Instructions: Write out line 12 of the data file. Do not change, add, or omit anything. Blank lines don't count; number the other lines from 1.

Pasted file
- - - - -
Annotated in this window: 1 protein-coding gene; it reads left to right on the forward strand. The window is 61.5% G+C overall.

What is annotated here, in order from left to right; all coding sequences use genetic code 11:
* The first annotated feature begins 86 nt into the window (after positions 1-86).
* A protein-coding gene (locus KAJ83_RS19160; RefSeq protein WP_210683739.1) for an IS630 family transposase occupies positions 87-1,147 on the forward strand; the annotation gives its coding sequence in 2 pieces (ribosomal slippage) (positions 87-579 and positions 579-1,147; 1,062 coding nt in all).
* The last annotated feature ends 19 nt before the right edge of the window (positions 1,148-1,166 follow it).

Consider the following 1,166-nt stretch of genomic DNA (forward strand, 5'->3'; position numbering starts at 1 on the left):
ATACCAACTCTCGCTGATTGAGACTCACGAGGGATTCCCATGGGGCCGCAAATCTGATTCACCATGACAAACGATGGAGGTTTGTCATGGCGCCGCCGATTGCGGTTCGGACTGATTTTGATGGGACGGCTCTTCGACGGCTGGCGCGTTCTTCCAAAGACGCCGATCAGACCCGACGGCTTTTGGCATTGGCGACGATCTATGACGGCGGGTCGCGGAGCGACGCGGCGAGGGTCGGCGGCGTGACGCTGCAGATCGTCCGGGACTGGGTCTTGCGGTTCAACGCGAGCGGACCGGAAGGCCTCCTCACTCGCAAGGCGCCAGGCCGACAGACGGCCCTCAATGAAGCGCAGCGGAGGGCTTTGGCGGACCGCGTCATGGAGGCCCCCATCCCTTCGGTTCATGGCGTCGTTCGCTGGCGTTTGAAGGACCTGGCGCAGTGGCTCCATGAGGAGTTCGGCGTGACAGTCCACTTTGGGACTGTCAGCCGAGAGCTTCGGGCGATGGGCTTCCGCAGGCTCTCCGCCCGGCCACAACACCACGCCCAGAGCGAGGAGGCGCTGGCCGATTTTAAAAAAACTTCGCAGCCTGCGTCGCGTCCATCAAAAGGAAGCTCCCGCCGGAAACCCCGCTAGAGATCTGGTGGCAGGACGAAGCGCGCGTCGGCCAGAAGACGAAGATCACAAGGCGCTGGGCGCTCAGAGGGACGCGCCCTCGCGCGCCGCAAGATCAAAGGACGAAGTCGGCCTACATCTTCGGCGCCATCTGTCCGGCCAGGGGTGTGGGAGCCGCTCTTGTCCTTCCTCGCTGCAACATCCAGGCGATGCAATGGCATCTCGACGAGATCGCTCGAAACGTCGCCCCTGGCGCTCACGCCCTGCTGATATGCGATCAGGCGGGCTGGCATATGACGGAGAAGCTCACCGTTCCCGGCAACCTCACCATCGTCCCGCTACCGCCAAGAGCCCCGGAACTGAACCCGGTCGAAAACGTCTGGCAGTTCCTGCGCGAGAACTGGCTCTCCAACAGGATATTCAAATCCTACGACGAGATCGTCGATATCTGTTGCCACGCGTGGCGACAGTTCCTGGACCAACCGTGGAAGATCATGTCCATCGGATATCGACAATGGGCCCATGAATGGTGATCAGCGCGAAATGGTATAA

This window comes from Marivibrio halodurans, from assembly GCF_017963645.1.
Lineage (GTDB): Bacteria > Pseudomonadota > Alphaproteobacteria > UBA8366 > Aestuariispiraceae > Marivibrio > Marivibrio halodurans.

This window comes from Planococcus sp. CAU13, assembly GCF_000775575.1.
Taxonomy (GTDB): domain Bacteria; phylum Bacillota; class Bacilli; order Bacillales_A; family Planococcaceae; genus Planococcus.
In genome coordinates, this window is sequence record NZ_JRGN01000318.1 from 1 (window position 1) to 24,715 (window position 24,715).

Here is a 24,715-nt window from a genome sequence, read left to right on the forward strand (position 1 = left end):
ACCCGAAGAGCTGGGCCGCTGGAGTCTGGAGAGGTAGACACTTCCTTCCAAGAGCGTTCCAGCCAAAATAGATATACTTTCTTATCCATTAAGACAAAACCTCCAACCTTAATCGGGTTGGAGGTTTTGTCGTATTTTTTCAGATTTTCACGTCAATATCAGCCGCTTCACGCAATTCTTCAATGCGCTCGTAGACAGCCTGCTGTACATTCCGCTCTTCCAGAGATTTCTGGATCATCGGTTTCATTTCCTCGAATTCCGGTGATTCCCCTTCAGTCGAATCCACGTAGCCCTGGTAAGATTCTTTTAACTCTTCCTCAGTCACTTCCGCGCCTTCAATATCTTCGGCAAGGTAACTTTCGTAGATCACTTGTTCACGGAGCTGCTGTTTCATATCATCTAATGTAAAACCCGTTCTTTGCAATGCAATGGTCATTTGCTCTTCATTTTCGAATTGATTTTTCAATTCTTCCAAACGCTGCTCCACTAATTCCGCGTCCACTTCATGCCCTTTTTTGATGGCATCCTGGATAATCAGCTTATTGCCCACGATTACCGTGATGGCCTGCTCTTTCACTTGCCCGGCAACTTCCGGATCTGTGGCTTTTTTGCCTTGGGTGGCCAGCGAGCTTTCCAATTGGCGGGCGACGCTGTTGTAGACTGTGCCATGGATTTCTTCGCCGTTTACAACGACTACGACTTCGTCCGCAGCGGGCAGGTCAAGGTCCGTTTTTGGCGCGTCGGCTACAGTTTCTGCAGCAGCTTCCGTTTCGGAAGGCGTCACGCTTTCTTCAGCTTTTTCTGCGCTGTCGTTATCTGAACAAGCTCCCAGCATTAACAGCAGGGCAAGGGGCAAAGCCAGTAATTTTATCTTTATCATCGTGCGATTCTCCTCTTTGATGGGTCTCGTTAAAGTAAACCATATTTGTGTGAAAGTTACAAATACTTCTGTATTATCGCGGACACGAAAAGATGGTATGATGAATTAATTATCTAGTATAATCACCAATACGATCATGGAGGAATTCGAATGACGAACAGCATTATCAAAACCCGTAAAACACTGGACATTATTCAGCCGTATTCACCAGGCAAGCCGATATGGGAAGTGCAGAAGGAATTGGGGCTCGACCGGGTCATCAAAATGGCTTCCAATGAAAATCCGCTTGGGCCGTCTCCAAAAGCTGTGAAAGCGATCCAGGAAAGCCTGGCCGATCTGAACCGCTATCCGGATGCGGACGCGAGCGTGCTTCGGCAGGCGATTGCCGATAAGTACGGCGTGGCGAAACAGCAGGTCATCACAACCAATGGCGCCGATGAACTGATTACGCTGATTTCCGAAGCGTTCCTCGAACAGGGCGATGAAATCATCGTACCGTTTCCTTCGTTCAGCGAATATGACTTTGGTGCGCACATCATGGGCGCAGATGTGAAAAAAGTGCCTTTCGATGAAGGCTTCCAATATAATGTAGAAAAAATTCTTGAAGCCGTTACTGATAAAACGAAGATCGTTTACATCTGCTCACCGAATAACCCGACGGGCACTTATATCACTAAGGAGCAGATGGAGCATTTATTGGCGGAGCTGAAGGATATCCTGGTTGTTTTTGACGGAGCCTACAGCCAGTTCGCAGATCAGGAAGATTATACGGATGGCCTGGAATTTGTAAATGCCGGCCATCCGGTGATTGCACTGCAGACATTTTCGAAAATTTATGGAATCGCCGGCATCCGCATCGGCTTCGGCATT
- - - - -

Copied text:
In genome coordinates, this window is sequence record NZ_JRGN01000318.1 from 1 (window position 1) to 24,715 (window position 24,715).